“Its time to stop saying that we all live in harmony in Reunion already, since in terms of community [diversity], each group sticks together.  Next, we are on French soil and the law is equally applicable here in Reunion, which is above all, a French territory.  It’s exasperating to see that integration only goes in one direction, meaning that when we step foot in any Arab country [we have to assimilate to local customs and practices regarding appearance] but not the other way around.  So, PLEASE, stop pontificating and may our dear politicians shed [our society’s] so-called “woven fabric” so that this law might be as effective as any other.  You’ve been warned, my dear compatriots.”

“Of course, the Law must apply to everyone in the same fashion.  La Reunion is French, just like Mayotte.  Moreover the Mahorais (residents of Mayotte) voted to remain a French department, along with all the obligations which it entails, first being to respect French law.  Its also astonishing to see the energy generated over 250 veiled women in Reunion!  And lastly, who will pay for these community service seminars?  Those who aren’t wearing the veil, of course!  Adaptation, yes, but laxity, no.”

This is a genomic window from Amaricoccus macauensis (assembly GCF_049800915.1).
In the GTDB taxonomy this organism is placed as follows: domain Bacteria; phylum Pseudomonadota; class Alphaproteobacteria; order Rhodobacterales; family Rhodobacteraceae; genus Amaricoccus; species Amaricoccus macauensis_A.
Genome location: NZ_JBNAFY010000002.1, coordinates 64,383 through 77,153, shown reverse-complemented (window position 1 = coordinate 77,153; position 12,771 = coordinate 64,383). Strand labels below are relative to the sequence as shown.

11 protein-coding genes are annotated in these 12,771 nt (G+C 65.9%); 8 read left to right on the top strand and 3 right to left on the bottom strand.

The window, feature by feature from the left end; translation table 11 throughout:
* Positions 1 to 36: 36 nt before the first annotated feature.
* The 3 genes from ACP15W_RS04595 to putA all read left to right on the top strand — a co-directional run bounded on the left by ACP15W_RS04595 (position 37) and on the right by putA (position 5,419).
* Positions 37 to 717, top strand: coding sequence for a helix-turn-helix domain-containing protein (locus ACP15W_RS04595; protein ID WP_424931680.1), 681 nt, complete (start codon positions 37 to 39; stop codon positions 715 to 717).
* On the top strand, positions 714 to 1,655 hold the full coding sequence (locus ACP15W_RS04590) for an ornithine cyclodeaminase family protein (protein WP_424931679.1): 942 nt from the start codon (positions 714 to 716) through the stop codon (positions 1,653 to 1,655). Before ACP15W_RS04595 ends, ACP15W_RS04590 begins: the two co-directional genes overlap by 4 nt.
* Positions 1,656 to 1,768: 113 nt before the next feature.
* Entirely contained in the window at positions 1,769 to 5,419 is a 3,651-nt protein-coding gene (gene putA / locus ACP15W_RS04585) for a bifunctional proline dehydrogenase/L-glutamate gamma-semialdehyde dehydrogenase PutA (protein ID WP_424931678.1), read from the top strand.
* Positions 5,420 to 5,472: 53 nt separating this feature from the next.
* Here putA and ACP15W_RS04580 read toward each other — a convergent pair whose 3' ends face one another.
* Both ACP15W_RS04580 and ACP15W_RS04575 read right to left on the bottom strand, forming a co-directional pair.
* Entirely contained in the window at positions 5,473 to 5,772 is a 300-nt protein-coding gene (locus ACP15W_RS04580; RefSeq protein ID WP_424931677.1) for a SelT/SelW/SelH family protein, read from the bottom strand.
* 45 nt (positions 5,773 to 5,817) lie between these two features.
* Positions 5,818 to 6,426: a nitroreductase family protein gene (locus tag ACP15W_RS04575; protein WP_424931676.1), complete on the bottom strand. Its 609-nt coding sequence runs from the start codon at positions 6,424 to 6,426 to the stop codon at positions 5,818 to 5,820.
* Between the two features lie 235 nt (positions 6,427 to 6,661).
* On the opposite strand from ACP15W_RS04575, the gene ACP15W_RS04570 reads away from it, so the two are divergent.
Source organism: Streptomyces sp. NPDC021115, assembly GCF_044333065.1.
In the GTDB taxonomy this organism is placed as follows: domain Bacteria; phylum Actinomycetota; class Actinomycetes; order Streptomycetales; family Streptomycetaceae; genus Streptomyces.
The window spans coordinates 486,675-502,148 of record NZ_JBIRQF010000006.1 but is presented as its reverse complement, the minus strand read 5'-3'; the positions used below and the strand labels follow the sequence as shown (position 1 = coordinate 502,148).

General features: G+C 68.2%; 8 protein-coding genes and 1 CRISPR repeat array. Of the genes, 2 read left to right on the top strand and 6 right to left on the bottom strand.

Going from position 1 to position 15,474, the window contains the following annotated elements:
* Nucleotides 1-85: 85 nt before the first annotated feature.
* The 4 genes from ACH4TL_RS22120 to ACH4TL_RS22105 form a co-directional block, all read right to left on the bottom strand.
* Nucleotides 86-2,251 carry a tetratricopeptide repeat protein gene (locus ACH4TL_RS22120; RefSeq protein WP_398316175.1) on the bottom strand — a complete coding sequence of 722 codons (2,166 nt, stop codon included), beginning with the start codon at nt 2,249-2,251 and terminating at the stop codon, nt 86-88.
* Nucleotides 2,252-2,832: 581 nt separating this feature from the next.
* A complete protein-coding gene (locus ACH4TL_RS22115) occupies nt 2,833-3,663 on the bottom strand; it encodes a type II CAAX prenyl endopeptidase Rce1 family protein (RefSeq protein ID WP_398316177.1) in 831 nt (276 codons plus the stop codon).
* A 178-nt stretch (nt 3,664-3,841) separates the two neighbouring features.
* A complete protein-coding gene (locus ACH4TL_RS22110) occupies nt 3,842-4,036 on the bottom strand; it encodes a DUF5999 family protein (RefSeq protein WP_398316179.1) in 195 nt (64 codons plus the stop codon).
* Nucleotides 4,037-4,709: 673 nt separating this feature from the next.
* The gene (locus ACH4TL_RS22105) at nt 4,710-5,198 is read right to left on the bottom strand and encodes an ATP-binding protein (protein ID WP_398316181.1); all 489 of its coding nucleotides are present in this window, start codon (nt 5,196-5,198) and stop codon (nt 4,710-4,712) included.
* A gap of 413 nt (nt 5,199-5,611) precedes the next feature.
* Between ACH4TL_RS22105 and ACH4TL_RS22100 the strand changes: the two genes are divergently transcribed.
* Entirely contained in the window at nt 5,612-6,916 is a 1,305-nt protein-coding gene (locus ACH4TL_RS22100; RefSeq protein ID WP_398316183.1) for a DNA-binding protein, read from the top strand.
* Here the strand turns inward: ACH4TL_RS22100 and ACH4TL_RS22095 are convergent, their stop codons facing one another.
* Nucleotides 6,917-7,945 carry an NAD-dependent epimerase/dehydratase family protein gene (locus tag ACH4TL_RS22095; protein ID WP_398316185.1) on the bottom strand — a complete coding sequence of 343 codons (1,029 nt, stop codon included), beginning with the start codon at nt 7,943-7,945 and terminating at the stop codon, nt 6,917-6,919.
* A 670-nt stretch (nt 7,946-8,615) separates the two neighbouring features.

“This woman is a perfect example of [someone] lacking reflection.  First of all she is incapable of discussing a subject without making reference to God.  We have the freedom of religion, but the majority of us also have the capacity to speak and reflect on a subject without having to systematically resort to the word of God.  She is incapable of understanding the faults in her logic.  I’m not judging the Islamic culture, but you have to acknowledge that certain precepts are astounding and make women endure masculine domination.  Lastly, it’s not my problem, but in my store, you won’t come in with a face hidden behind a veil, or else you stay at home!!!!!”

“On particular airlines flying between Paris and the Arab world, flight attendants dress normally at takeoff from Pars.  Then when the plane returns to its country of origin, they put on their veils.  Even though they might not all be Muslims, they respect the customs, religion, whatever… but also they respect our law when they arrive in France.”